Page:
Mint Hill residents had a lot to say last Thursday about the fire department’s proposition to build a second fire station. They packed the John M. McEwen Assembly Room for the Board of Commissioners meeting to learn about the new fire station proposal and to voice their opinions.
It was standing room only as Mint Hill Volunteer Fire Department board of directors member, Roger Martin, and fire chief, John Phillips, presented the plan for the new station to be built at the corner of Arlington Church Road and Cabarrus Road. The plan was presented to the board as a zoning petition.
The new station is expected to be at 14900 Cabarrus Road. The five acres of land is currently owned by Edith Williams. The building will be between 5-7,000 square feet, allowing for a possible expansion to 10,000 square feet. That would make it one-third to half the size of the current building. It will be able to hold up to four trucks. The lot is wedge-shaped, with 920 frontage feet along Cabarrus Road and 620 feet along Arlington Church Road and driveways on both roads.
The rezoning process required a neighborhood meeting due to the building being non-residential in a residential area. Residents within 200 feet of the proposed area were notified by mail. Of the 12 people who received letters, three real estate agents, a Williams family member, and one resident were present, and they expressed support for the station.
The second step in the rezoning process required a sketch plan, which was submitted in March. The town staff and Mecklenburg County reviewed the plan.
Mecklenburg County approved the septic system and the storm water design. The utilities department may find issue with the design and suggest alternatives, as it has water and sewer extensions in mind for that area. The Department of Transportation has no issues with the plan.
The public hearing at the Board of Commissioners meeting was the next step.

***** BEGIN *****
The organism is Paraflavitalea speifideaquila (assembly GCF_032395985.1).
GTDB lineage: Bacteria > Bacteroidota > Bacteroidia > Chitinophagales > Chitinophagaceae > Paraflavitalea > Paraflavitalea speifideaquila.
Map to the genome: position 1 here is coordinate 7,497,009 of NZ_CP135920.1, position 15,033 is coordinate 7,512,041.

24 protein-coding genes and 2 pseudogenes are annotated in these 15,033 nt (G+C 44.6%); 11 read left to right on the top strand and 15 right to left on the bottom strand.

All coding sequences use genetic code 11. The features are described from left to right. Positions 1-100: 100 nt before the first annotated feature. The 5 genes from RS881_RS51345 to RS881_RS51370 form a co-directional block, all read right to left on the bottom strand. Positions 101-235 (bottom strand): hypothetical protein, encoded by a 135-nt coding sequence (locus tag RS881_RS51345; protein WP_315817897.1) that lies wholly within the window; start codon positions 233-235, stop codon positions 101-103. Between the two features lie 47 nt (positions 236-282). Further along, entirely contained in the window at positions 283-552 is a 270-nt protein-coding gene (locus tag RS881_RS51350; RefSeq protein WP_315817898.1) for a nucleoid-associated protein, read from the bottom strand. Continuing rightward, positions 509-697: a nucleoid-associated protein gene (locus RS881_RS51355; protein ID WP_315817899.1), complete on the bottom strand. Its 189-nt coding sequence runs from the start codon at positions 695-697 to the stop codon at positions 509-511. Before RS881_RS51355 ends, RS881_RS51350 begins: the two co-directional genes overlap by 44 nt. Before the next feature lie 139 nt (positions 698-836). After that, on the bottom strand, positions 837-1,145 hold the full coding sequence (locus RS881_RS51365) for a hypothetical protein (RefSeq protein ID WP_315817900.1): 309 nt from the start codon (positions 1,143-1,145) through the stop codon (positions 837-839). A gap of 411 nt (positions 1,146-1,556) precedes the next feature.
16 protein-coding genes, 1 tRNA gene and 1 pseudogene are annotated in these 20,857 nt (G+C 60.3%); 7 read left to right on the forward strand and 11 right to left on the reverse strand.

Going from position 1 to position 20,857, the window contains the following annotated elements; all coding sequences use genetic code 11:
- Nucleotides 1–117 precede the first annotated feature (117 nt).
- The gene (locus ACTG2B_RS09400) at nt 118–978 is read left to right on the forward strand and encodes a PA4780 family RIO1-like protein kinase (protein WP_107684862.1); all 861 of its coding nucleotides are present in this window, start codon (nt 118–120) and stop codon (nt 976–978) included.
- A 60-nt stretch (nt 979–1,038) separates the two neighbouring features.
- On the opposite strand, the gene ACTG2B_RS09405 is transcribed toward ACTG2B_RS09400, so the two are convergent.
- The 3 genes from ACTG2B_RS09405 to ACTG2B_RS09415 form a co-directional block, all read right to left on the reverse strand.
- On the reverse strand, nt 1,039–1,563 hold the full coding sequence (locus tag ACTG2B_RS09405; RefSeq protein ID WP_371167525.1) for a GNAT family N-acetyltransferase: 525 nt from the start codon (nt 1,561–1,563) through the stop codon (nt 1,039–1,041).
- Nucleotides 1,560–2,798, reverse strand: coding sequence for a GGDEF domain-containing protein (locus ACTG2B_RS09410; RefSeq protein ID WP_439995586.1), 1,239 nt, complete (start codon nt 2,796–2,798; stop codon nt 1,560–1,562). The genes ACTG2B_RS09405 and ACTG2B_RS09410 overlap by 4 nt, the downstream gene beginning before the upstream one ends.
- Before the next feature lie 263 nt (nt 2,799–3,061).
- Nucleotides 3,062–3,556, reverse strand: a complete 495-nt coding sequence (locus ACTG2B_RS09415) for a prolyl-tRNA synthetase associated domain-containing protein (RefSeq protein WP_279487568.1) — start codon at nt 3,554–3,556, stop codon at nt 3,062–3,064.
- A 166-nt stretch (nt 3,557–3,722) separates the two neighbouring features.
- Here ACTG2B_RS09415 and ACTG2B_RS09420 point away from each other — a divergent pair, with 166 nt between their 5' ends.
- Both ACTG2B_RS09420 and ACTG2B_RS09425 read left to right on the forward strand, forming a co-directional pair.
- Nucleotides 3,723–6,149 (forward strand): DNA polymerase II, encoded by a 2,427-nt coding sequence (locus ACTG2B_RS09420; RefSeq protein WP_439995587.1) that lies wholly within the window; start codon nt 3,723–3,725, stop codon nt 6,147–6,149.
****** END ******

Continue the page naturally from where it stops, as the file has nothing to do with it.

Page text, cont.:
Twelve people spoke during the public hearing:
Toni Byers of Cabarrus Road said, “I have spent 40 years of my life in this one area. This is my neighborhood…I do not want the noise of sirens coming in and out of my neighborhood twenty four seven. I want to continue to enjoy the quiet country living that I’ve been used to for 40 years of my life…Please do not do this to our country neighborhood.”
Donald Hager of Arlington Church Road said, “I dearly love the Town of Mint Hill; dearly love the fire department. They saved my life three times.”
Robert Miller of Arlington Church Road said, “I’m 100 percent for the fire department. It’s badly been needed for a long time…I welcome it with open arms…It’s for my own benefit.”
Steve Gandy, pastor at Arlington Baptist Church and resident of Cabarrus Road said, “I have a long-standing relationship with volunteer firemen…I realize this is an inconvenience for some people, in fact I’m very familiar with inconveniences too. I have to make decisions all the time that don’t please everyone. But a lot of times we have to look at it for the greater good.”
Lisa Adams of Arlington Church Road said, “I live 300 feet from the proposed intersection and I have lived there long enough to know that is an extremely dangerous intersection the way it is currently set up…I believe that if you want to save time for response, Mint Hill can look into a dedicated 911 response system.”
Sharon Heath of Lemmond Acres Drive said, “Overall I think we have a very fine group of emergency responders, and I think they do a very good job. My family has used them several times…I’d be really interested in seeing what portion of your call base is in our area.”